Johann Sebastian Bach is a well-known name throughout the world. Whether you are a music fanatic or not, chances are you have been touched by Bach’s music without even knowing it.
Within the Lutheran church, Bach is well-known for the uniqueness he brings to our hymns with his inventive and beautiful harmonizations. As Daniel Zager, author of Lutheran Music and Meaning says, “Bach’s music reflects and proclaims the theological meaning inherent in the text. . . . No composer has ever done so more consistently, brilliantly, or beautifully.” In honor of Bach’s 338th birthday, take a look at these Lutheran Service Book: Companion to the Hymns historical facts about five hymns for which he wrote settings.
Two Christmas Hymns
Break Forth, O Beauteous Heavenly Light (LSB 378)
This Christmas hymn’s contribution comes from a trio of Johanns; text by Johann Rist (1607-67), tune by Johann Schop (1590-1667), and setting by Johann Sebastian Bach (1685-1750). The first stanza comes from Luke 2:8-18 when the shepherds are met by an angel declaring the great news of Jesus’ birth. The original text written by Johann Rist contained twelve stanzas and what we see now in our Lutheran Service Book is taken from stanzas 9, 10, and 12. Read this excerpt from Lutheran Service Book: Companion to the Hymns for even more historical context:
“The first LSB stanza, together with the tune by Johann Schop (ca. 1590 –1667), is well known from the setting by Johann Sebastian Bach in Part II of his Christmas Oratorio (BWV 248). Less well known is the hymn’s appearance in the Musicalisches Gesang-Buch edited by George Christian Schemelli in collaboration with Johann Sebastian Bach and published in Leipzig in 1736.”
O Jesus So Sweet, O Jesus So Mild (LSB 546)
This hymn is commonly sung during Christmas and features text from Galatians 4:4-5 and Romans 5:8-11. Marked as a Redeemer hymn in Lutheran Service Book, we can reflect on the gift Christ was for us. The tune sounds like a lullaby, short and light, and yet still filled with impactful words. Bach is credited for the setting on this hymn, which can best be demonstrated with this recording from Heirs of the Reformation.
In the first stanza we hear all four parts sing the melody together with the instruments adding texture and supplying harmonies, foreshadowing what will be heard by the vocals come stanza 3. In stanza 2 we hear the melody being sung with one vocalist and the instruments providing emphasis. By stanza 3 the vocals break into parts, and we hear Bach’s setting even more clearly. Notice by this point how the altos and bass take turns adding emphasis to certain parts of the text. All these elements combined through Bach’s setting bring this text to life and encourages an emotional connection to the words being sung.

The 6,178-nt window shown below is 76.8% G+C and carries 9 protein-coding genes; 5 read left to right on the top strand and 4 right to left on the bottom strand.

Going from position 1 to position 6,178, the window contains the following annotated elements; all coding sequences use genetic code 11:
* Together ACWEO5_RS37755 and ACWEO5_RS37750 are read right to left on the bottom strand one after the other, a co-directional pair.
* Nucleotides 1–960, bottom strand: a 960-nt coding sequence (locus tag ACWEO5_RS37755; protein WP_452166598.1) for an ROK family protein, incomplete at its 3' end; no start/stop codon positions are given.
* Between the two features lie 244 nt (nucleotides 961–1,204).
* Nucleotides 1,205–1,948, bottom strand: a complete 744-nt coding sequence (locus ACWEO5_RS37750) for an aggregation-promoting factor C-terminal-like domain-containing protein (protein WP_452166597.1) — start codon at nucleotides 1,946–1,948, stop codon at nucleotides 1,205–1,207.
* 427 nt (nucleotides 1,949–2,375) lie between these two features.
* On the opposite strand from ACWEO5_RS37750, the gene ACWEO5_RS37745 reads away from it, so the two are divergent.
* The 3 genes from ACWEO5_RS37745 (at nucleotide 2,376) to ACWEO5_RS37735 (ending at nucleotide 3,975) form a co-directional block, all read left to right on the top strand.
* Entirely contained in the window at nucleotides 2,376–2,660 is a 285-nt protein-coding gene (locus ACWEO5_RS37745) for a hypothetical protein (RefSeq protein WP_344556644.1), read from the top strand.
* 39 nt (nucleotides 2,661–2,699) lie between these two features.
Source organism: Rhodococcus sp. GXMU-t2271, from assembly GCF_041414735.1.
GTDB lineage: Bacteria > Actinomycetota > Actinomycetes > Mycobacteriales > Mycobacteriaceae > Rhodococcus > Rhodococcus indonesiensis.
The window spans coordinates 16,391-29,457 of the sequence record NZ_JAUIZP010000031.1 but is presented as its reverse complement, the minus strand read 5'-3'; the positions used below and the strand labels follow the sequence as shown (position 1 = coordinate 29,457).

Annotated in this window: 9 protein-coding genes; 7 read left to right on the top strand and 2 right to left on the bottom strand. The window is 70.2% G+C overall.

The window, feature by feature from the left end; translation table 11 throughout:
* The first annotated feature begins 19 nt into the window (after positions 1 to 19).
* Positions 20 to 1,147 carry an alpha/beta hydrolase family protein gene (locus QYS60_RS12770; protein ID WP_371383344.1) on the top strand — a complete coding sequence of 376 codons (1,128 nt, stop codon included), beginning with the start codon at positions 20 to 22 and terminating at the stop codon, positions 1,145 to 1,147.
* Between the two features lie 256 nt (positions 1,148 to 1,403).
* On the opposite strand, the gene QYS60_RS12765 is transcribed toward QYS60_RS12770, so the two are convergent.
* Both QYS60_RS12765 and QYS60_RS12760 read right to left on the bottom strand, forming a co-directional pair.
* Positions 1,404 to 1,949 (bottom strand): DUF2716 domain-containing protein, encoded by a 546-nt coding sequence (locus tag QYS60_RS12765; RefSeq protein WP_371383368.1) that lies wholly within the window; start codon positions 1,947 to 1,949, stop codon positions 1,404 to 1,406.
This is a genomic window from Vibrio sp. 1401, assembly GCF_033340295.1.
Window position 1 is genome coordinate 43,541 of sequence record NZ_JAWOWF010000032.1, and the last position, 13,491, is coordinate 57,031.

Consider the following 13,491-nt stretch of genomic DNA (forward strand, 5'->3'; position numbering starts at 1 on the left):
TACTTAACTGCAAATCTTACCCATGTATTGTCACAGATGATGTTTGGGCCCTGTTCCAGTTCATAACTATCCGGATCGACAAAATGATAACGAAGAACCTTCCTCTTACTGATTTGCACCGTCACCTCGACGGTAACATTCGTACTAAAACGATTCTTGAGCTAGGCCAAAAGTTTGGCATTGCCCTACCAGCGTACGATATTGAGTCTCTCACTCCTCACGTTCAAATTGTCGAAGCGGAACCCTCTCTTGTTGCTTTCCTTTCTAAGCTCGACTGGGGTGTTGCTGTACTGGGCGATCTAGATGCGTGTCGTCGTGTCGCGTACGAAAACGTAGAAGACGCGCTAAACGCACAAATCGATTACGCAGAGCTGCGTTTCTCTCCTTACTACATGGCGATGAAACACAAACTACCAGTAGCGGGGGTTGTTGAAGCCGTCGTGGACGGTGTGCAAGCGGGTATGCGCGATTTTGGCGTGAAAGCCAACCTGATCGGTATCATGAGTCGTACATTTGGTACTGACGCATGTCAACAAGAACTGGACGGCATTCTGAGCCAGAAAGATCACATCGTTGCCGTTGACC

A Transfiguration Hymn
‘Tis Good, Lord, to Be Here (LSB 414)
This Transfiguration hymn was written by Joseph A. Robinson (1858—1933) and the tune was by Bach. Most of Bach’s contributions to hymns is with settings, but in this instance, we have a tune written by him. (Actually, Bach originally wrote it as a keyboard piece, and it was later adapted by William Mercer into a hymn tune.) In 1888, when this hymn was written, transfiguration hymns were rare, making it even more significant. This hymn draws from the Transfiguration in Luke 9:28-36 when Peter, transfixed by what he is saying, proposes that he put up three tents so they could stay there. The hymn concludes with an appropriate prayer for God’s abiding presence among those who must “leave the mount” and return “to the plain” (stanza 5).
‘Tis good, Lord, to be here!
Yet we may not remain;
But since Thou bidst us leave the mount,
Come with us to the plain.
O Sacred Head, Now Wounded (LSB 449/450)
Found in Lutheran Service Book as hymn 449 and 450, we will be focusing on hymn 449 and the setting Bach wrote for it. The difference between these two versions can be found first, in how many stanzas there are, but the biggest difference is the rhythm that they follow. Hymn 449 is isorhythmic, while 450 is rhythmic. This distinction is important because isorhythmic is smoother in sound. Bach’s setting invites the listener and singer to connect more deeply with the words where he draws emphasis.
A Mighty Fortress Is Our God (LSB 656/657)
Another example where we see isorhythmic versus rhythmic at play is in the well-known hymn “A Mighty Fortress Is Our God” (LSB 656/657) written and composed by Martin Luther. “The hymn is often called the ‘battle hymn of the Reformation,’ but in Luther’s day it was thought of in different terms, as can be seen from the heading on an Augsburg broadsheet of 1529: ‘A hymn of comfort’ – something that was sorely needed at that time.” (Lutheran Service Book: Companion to the Hymns, 836). With this context in mind, we can see how Bach’s setting perhaps further emphasized this hymn’s original context, with comforting harmonies supporting the melody.
Portions excerpted from Lutheran Service Book: Companion to the Hymns copyright © 2019 Concordia Publishing House. All rights reserved.
Learn more about the beauty of historic Lutheran music and how it contributes to the proclamation of the Gospel in Lutheran Music and Meaning.